Within hours of Honolulu launching its new $114 million rent and utility fund, the city hit its application limit and stopped accepting new applicants, the city announced on Monday afternoon.
Low-income Honolulu residents who have been financially impacted by the pandemic were able to apply for relief at oneoahu.org/renthelp starting at noon. But there were so many people in apparent need that the city almost immediately hit the maximum number of applications it is accepting in this first round of funding: 8,000.
The city announced the closure of the application portal just before 4 p.m.
The temporary halt will allow the city’s nonprofit partners to process and approve the applications they’ve already received and start issuing payments to landlords and utility providers, the mayor’s office said.
“It will also allow the city time to assess if funds are being distributed equitably to those most in need,” the office said in a statement.
The application portal will be reopened but the city said it isn’t clear when.
The federally funded program requires applicants to show financial harm from the pandemic, such as qualifying for unemployment, and demonstrate that at least one household member is at risk of losing their housing.
Qualifying applicants must meet income limits. For this first round of relief, the city is serving only those who make 50% or less than the area median income, which would be less than $44,100 for an individual and below $62,950 for a family of four.
Priority will be given to applicants with a household member who has been unemployed for at least 90 days at the time of application and is still unemployed at the time of application.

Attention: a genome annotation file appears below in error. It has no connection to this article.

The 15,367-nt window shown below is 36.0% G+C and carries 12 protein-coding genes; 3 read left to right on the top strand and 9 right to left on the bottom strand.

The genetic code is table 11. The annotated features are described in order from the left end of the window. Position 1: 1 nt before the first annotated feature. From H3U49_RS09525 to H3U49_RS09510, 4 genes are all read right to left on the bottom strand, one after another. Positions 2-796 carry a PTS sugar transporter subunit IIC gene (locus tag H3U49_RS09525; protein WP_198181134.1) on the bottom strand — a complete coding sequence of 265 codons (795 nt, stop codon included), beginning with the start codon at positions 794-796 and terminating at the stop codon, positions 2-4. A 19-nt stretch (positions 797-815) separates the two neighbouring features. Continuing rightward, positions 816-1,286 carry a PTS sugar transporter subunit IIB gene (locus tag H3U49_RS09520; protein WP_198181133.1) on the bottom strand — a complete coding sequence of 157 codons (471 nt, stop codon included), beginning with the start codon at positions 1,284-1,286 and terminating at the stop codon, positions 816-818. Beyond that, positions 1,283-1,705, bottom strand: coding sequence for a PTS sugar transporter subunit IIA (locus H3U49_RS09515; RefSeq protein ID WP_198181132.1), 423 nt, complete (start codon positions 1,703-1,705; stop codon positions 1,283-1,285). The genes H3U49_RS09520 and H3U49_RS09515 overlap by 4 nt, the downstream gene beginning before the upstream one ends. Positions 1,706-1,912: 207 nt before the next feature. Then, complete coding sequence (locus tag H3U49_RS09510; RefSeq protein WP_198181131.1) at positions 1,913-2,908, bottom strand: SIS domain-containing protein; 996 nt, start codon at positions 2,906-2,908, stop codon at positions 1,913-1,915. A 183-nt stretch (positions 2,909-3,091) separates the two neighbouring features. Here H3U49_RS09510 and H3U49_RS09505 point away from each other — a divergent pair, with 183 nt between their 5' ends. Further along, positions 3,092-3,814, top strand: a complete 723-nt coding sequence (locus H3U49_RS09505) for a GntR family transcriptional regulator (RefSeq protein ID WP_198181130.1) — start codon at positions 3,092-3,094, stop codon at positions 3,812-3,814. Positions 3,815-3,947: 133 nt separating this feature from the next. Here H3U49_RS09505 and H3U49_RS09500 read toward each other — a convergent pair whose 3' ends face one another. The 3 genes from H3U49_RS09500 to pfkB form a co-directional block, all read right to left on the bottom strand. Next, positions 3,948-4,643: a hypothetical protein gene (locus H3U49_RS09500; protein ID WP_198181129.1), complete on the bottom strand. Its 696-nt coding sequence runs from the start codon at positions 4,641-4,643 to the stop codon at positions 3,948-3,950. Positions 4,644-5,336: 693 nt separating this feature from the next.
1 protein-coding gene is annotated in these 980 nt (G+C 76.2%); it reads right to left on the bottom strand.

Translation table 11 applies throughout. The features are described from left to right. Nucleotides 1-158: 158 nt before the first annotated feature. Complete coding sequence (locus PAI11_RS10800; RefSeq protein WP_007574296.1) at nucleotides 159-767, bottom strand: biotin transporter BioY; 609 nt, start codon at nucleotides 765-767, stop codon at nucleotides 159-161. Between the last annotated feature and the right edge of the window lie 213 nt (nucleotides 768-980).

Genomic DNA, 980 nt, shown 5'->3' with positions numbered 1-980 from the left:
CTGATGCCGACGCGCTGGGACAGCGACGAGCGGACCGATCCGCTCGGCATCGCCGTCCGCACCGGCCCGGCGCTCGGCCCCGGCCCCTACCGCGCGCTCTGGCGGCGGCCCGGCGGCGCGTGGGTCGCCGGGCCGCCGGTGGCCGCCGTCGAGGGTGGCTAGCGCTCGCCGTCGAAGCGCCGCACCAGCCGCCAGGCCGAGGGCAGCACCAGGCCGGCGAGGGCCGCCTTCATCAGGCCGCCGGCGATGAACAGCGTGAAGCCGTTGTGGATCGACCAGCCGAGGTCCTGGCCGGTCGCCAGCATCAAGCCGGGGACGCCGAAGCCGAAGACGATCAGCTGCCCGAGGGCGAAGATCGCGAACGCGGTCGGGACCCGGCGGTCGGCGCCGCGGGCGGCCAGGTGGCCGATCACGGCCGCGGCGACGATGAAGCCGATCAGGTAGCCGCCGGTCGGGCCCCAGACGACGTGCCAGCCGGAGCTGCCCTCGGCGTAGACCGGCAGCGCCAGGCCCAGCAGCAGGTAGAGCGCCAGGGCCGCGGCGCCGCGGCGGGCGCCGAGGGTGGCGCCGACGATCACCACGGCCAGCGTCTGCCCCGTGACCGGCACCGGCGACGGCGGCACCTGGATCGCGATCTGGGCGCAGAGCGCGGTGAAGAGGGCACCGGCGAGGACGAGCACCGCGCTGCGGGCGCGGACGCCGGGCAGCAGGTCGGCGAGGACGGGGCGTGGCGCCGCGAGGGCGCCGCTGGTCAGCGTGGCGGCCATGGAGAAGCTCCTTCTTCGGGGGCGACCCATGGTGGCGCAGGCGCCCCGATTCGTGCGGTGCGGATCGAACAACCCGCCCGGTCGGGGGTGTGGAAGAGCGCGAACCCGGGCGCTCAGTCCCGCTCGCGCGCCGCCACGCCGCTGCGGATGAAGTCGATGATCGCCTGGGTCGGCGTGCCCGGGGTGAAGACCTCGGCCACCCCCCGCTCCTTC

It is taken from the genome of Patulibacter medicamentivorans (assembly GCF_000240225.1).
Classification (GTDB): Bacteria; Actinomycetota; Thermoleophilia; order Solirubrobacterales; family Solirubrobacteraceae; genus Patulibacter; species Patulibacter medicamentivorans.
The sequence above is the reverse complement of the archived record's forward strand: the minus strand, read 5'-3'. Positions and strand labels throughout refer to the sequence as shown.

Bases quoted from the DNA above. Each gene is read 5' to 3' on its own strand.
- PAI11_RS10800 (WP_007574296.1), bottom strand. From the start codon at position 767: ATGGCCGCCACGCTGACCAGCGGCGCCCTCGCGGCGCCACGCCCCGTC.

“This is substantial,” Blangiardi said at a virtual press conference on Monday morning. “It’s really going to work to help those families most in need. That’s our intention right now.”
For households that qualify, the program will pay:
Up to $2,500 a month in rent and utility arrears going back to March 2020
Up to $2,000 for future rent payments
Up to $500 a month for future electric, water and sewer, and gas bills
Benefits will be provided for up to 12 months and will be paid directly to the landlord or utility. The program will not assist people behind on their mortgage payments, the city said.
Two nonprofits, Catholic Charities Hawaii and the Council for Native Hawaiian Advancement, will administer the program. In addition, the Hawaii Community Foundation and the Sony Group Corporation are each chipping in $100,000 to the fund.
Officials said on Monday morning that applications would be processed in groups of 8,000. In the second round, the program will accept applications from households making 80% of the area median income and below.
Sign up for our FREE morning newsletter and face each day more informed.
A good reason not to give
We know not everyone can afford to pay for news right now, which is why we keep our journalism free for everyone to read, listen, watch and share.
But that promise wouldn’t be possible without support from loyal readers like you.
Make a gift to Civil Beat today and help keep our journalism free for all readers. And if you’re able, consider a sustaining monthly gift to support our work all year-round.